What happens when I write this as a heading?
In the 15 years that I’ve been managing retained search projects on behalf of clients in the Broadcast and Sports Media Technology industries, there are a number of factors that make the difference when it comes to conducting a productive and successful recruitment campaign.
When you’re making a significant investment of not just financial resources, but time and energy too, it’s critical that the process yields the best results possible. With that in mind, there are two areas worth highlighting that can really make the difference between success and disappointment when it comes to your retained search campaign:
There is a notable link between companies who understand and respect the importance of momentum and being able to attract and retain their first choice candidate as a result of that.
Where there are delays in the process, from interview feedback, through to preparing the contract of employment, this can increase the risk of candidates losing interest or even respect for the company, and if the delay goes on for too long, it can result in candidates moving further along the process with other opportunities and ultimately accepting one of these. This situation can be avoided when there is pace, energy, and clarity to the process.
I recommend the following in order to keep good momentum, and avoid unnecessary delay:
- Shortlist of candidates is presented and discussed on a call, rather than simply sending CVs to your inbox.
- Interview dates blocked out in advance.
- Clear dates of the complete process are mapped out (i.e. shortlist interviews; interview step mapped out; an anticipated decision of offer of employment etc.) to help manage candidates’ expectations.
When it comes to retained search campaigns, it’s good to remember that the main strategy for attracting the right talent for your company is a two-pronged approach: headhunting and referral network. Typically the best candidates for a role are individuals who are not necessarily looking for a new opportunity but are flattered by the approach, and with the right research, interested and curious to explore further. In other words, there is an art and science to headhunting, and a significant amount of work is required to reach a point where a candidate is interested in engaging in the interview process. Given what’s involved to get to that point, it’s clear to see why momentum is so important, but equally so is the need for communication.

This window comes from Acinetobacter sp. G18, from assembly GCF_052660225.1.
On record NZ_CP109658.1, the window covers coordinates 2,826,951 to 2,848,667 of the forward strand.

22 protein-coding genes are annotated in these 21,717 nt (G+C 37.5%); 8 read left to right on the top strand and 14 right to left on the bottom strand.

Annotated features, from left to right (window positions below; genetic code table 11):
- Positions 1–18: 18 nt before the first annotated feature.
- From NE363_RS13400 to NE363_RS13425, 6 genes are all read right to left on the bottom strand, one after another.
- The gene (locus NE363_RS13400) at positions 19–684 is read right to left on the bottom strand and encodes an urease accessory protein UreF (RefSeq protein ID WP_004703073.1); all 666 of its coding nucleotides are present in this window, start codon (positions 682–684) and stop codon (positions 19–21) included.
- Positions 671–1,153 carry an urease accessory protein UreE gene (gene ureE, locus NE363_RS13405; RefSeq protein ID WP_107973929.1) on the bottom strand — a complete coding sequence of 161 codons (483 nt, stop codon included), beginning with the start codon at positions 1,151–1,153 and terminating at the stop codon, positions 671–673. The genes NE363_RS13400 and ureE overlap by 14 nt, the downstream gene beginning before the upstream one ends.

Communication is what builds trust and respect, and creates loyalty which is significant, particularly if someone is considering other opportunities, or is comparing this role against their current role. Here are some of the key areas where communication is paramount, otherwise it can jeopardise a successful outcome:
- What the budget is for the role, and has headcount has been signed off and cleared for recruitment to go ahead?
- What the candidate’s current remuneration package is, and what are their expectations?
- Who are the key people involved in the decision-making process?
- What is the interview process, so we can plan ahead with blocking out availability?
- Interview feedback.
- If there is a delay – what the reason is for that? It does not matter how significant or long the delay is, but not communicating a delay satisfactorily continually proves the biggest factor that candidates withdraw or reject an opportunity.
- The offer stage – how you want an offer presented to a candidate? This is unique to each individual employer but our recommendation is to let us be the ‘conduit’ when making offers to candidates. We then act as an intermediary where required and make sure the full benefits of an offer are presented.
Entering into a recruitment process requires time, resources and energy from both sides, and maintaining a level of momentum throughout the process with good communication will help form a positive, proactive, and professional opinion of your company, that often makes all the difference when a candidate is deciding whether to leave what they have to take up an opportunity with you. In a post-pandemic market place, more than ever is there a need for retained search campaigns to be run in this way.
It’s a reality that candidates who are engaged in a hiring process with you, are also forming an opinion of your company based on their experience of how the recruitment process is conducted. Part of my role, as a strategic recruitment partner, is to act as a PR ambassador for the company and help to generate enthusiasm not just for the role, but the company, its vision and the opportunities available to candidates when they join the company. This, combined with the process moving along at a good timely pace, helps create an overall positive, professional impression which can really make a difference especially if someone is comparing your offer with one or two others.